• Help develop a policy for consultation with the public and Indigenous governments on the development of regulations.

  • Encourage police services that "meaningfully reflect the unique needs and cultural history of each community."

  • Modernize builders' lien legislation.

Shane Thompson, minister of Environment and Natural Resources, Lands and minister responsible for the Workers' Safety and Compensation Commission

  • Increase country food harvesting.

  • Support recovery of barren-ground caribou and complete five regional boreal caribou range plans.

  • Develop a new Forest Act.

  • Advance the use of Traditional Knowledge in government decision-making.

  • Negotiate a transboundary water management agreement with neighbouring jurisdictions.

Diane Thom, deputy premier, minister of Infrastructure, minister responsible for the Northwest Territories Power Corporation

  • Advance the Mackenzie Valley Highway, Slave Geological Province Corridor and Taltson Hydro Expansion project.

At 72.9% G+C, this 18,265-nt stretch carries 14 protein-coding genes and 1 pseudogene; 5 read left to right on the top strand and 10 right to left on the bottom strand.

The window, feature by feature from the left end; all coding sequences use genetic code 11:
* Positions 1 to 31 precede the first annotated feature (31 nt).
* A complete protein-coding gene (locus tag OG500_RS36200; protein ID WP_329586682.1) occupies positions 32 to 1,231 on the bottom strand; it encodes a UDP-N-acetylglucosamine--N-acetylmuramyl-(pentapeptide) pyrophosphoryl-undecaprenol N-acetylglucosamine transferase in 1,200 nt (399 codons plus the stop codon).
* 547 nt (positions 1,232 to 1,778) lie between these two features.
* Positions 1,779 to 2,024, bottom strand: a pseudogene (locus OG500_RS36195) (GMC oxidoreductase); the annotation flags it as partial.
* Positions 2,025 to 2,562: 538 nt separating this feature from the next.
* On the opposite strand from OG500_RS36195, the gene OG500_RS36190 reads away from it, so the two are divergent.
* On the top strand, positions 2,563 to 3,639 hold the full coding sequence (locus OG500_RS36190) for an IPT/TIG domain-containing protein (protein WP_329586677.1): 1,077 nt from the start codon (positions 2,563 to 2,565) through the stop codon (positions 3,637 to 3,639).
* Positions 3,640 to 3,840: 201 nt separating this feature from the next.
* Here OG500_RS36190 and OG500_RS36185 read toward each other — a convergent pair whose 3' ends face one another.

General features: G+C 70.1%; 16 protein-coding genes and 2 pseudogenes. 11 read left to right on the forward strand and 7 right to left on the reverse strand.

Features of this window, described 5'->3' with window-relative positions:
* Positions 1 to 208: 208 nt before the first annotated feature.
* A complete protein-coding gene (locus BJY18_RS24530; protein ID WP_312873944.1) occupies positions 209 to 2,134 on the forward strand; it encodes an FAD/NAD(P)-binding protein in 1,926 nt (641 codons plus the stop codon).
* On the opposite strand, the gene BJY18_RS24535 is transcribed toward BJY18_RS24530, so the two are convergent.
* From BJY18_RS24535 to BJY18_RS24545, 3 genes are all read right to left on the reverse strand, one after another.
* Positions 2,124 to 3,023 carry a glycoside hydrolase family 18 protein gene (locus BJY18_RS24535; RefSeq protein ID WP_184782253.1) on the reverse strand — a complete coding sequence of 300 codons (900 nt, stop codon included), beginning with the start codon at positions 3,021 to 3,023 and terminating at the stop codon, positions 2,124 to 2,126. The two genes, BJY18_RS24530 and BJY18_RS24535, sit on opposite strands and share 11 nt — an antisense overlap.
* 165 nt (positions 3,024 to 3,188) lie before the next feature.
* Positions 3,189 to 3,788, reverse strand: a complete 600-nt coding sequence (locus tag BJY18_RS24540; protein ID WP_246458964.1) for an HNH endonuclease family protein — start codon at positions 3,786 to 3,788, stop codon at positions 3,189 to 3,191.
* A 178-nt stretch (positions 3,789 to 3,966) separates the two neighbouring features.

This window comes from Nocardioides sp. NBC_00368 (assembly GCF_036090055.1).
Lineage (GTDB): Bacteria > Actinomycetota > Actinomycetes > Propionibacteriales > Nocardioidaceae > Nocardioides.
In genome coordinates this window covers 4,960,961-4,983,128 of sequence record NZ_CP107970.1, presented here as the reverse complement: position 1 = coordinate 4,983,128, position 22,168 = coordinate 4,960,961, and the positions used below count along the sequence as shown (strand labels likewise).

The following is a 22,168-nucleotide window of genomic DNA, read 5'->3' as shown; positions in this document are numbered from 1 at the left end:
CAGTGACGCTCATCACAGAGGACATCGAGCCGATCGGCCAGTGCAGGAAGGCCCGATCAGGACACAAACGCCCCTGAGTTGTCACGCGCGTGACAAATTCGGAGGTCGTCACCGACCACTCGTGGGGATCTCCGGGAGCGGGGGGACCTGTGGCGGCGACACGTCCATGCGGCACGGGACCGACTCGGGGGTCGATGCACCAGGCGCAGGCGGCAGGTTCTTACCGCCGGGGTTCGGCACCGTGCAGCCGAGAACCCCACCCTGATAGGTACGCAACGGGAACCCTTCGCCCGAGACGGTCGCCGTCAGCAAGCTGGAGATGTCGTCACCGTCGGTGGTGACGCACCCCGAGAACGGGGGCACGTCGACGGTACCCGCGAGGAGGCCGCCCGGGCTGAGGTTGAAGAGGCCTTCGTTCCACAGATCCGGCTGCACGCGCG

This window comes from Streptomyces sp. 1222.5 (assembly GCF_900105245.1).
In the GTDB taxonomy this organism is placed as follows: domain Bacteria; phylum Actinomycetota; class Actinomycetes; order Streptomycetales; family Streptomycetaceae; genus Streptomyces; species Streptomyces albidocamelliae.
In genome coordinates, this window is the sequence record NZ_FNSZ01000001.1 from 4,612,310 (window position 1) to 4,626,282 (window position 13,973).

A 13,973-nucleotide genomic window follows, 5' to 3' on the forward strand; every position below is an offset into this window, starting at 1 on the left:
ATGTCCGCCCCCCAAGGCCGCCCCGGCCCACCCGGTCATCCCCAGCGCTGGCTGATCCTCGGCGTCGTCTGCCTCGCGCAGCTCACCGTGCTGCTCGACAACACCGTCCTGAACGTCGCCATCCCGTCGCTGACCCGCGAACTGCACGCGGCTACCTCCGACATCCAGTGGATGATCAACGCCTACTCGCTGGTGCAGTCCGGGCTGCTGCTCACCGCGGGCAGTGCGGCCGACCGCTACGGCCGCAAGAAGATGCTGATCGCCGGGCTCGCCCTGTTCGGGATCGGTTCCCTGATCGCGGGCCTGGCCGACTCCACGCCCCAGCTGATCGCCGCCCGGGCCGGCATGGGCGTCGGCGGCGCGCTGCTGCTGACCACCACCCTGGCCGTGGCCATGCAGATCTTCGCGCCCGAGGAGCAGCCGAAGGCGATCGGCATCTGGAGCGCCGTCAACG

• Work on bringing fast and reliable internet to the territory's communities.

  • Modernize airport infrastructure.

  • Reduce reliance on diesel.

  • Strengthen the territory's procurement policies.

Caroline Wawzonek, minister of Finance, Industry, Tourism and Investment and minister responsible for the Status of Women

  • Increase tourism to the N.W.T. with a focus on communities outside of Yellowknife, and support the sector's recovery.

  • Reduce "red tape and regulatory burdens" on small businesses.

  • Review the NWT Liquor and Cannabis Commission's pricing policy to enable N.W.T. licensees to compete.